There are more and more frequent announcements that elections could be held in Serbia soon, perhaps as early as March. How does this affect the chances of an eventual agreement between Kosovo and Serbia?
It should not, because the agreement was not reached by Vucic and Kurti, but by Serbia and Kosovo. The agreements remain in force regardless of who is in power.
Do you believe that the current representatives of the two parties will implement the agreement, if it comes to that?
An agreement has been reached and attention is now focused on its implementation. Therefore, the political will of both parties is needed to implement their part of the agreement. This is not about faith or trust. These are legally binding agreements, the implementation of which is the responsibility of individuals and governments.
Last week, the Secretary General of NATO, referring to the agreement between Kosovo and NATO from 2013 regarding the deployment of the Kosovo Security Forces (KSF) in the northern part of Kosovo, conveyed to the Kosovo President that every move, including the deployment of the police, must be coordinated with NATO. Do you support such a position - are the Kosovo authorities expected to coordinate the deployment of the Kosovo Police in the north with the international community?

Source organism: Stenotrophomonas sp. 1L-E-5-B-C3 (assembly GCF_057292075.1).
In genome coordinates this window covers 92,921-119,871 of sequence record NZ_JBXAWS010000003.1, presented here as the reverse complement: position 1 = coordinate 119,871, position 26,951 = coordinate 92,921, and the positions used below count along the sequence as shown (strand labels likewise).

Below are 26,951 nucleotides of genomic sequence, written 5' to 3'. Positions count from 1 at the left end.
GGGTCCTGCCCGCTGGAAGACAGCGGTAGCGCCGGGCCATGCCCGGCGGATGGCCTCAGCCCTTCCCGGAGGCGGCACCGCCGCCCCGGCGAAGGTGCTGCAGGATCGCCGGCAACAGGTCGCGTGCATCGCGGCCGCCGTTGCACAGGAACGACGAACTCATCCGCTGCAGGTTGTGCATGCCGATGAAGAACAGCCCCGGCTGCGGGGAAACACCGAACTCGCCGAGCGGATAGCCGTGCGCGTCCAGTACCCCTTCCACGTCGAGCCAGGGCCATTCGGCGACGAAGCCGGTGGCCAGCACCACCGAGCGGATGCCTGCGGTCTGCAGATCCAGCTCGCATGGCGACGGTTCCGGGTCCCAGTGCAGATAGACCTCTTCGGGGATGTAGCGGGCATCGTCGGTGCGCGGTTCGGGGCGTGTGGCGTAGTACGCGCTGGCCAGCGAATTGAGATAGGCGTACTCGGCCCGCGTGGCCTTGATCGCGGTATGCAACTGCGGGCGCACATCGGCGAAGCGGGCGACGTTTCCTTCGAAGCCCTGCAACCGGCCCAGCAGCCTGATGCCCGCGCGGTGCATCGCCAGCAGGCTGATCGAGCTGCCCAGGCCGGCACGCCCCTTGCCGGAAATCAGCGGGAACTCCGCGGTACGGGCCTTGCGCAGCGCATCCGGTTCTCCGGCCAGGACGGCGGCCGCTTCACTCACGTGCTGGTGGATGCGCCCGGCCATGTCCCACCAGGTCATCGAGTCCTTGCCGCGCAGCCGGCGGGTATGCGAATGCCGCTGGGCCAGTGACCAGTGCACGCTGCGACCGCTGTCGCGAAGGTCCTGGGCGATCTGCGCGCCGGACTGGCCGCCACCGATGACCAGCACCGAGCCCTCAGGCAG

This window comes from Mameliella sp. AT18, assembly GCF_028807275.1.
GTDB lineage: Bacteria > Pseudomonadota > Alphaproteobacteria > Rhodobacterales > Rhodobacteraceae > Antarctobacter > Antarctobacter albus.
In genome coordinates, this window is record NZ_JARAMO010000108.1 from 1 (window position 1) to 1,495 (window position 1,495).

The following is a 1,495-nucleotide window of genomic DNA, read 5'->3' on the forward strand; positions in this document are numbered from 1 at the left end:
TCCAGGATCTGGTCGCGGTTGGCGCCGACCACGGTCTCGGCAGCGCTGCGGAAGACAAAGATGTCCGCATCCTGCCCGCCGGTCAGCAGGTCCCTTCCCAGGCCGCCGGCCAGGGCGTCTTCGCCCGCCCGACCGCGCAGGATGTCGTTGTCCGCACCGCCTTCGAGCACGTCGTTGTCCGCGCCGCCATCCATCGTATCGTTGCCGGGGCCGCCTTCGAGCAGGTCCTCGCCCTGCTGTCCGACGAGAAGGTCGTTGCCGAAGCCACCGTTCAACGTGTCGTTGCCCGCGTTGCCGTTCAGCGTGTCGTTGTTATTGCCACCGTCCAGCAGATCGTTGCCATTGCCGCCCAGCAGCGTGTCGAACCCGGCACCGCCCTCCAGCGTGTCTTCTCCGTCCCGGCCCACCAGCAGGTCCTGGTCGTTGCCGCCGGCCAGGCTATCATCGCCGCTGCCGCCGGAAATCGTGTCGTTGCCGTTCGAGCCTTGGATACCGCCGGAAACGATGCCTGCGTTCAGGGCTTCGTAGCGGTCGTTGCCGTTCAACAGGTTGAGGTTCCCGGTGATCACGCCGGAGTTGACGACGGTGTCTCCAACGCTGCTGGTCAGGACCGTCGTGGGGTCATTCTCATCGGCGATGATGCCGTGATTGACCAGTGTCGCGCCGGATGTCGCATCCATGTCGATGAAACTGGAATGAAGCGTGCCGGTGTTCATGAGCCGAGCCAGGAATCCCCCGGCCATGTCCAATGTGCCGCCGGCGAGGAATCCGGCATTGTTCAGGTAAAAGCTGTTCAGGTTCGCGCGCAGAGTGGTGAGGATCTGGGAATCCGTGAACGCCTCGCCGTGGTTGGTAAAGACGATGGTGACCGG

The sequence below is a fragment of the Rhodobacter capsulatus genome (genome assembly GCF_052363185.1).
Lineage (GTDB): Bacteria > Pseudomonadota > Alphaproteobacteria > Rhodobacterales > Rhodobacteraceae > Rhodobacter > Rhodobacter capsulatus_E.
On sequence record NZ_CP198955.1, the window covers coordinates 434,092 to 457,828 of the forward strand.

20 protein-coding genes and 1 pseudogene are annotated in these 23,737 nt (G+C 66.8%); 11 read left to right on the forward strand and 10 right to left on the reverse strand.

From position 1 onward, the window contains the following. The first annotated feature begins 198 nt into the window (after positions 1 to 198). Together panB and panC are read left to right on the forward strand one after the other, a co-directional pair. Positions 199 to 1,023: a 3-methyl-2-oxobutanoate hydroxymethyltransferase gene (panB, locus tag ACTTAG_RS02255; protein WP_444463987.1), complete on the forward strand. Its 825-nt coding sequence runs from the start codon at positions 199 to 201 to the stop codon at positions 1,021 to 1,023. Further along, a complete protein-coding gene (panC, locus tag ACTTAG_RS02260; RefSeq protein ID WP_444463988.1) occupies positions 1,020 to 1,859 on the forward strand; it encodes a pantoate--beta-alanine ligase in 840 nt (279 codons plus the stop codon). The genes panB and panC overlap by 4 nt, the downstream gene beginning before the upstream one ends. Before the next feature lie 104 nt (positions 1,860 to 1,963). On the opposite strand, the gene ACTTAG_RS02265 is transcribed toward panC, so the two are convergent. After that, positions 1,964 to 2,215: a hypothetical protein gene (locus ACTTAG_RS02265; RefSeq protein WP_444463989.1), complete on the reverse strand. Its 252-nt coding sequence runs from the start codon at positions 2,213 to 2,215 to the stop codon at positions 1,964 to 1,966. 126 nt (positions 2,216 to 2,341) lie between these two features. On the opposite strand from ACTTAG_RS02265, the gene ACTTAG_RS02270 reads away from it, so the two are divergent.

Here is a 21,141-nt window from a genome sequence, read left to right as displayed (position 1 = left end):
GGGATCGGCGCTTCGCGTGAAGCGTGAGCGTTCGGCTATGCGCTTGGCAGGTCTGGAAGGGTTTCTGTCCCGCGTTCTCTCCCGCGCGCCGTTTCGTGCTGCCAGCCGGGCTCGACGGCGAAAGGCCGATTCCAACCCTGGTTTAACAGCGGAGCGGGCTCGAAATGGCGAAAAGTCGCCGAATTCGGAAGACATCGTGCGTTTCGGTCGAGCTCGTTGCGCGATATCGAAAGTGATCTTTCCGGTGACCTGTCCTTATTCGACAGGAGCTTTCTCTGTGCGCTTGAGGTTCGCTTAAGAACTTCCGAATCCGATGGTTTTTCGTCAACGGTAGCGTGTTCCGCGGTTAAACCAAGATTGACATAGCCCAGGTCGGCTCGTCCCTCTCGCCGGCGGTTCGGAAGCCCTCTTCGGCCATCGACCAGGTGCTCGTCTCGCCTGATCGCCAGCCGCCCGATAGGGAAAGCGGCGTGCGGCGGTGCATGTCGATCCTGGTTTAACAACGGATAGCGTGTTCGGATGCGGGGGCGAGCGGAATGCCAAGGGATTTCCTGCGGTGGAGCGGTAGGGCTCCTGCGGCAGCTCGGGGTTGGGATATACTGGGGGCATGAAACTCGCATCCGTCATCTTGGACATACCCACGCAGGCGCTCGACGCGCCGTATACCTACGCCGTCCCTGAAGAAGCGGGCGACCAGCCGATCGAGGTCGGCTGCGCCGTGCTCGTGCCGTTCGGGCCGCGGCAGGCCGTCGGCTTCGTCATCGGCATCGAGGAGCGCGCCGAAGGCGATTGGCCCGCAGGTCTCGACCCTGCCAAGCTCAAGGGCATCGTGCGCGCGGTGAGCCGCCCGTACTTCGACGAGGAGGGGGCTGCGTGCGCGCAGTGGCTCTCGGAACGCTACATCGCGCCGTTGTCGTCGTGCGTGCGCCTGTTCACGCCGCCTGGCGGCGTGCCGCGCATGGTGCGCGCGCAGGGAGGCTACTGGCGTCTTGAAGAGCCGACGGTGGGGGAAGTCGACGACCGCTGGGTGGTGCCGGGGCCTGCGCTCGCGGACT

This is a very important request. The KFOR mission shares responsibility for maintaining a safe environment in Kosovo. The same applies to the mission of the European Union, EULEX. We hope that the Kosovo authorities see the international community, especially NATO, as an important partner with whom they should consult and coordinate. We will continue to ask the Government of Kosovo to stay in close contact with NATO and KFOR on the ground. It is important to prevent any kind of misjudgment.
The Kosovo authorities have come up with a proposal to replace the mayors in the north of Kosovo with a petition. Is that a path you would support - or would their resignations be a less complicated solution?
If they want to hold new elections in which the Serbs would participate, I think that resignations are a faster and better way. The solution that includes the petition has never been implemented until now. Numerous regulations and laws that would refer to it are not in force. However, we support every way, consistent with the Constitution, to hold elections. We ask the Serbian community to participate in the voting when the elections are called. How this will be achieved remains for the parties to discuss. Definitely, I think it would be faster with resignations. We are monitoring the situation very carefully.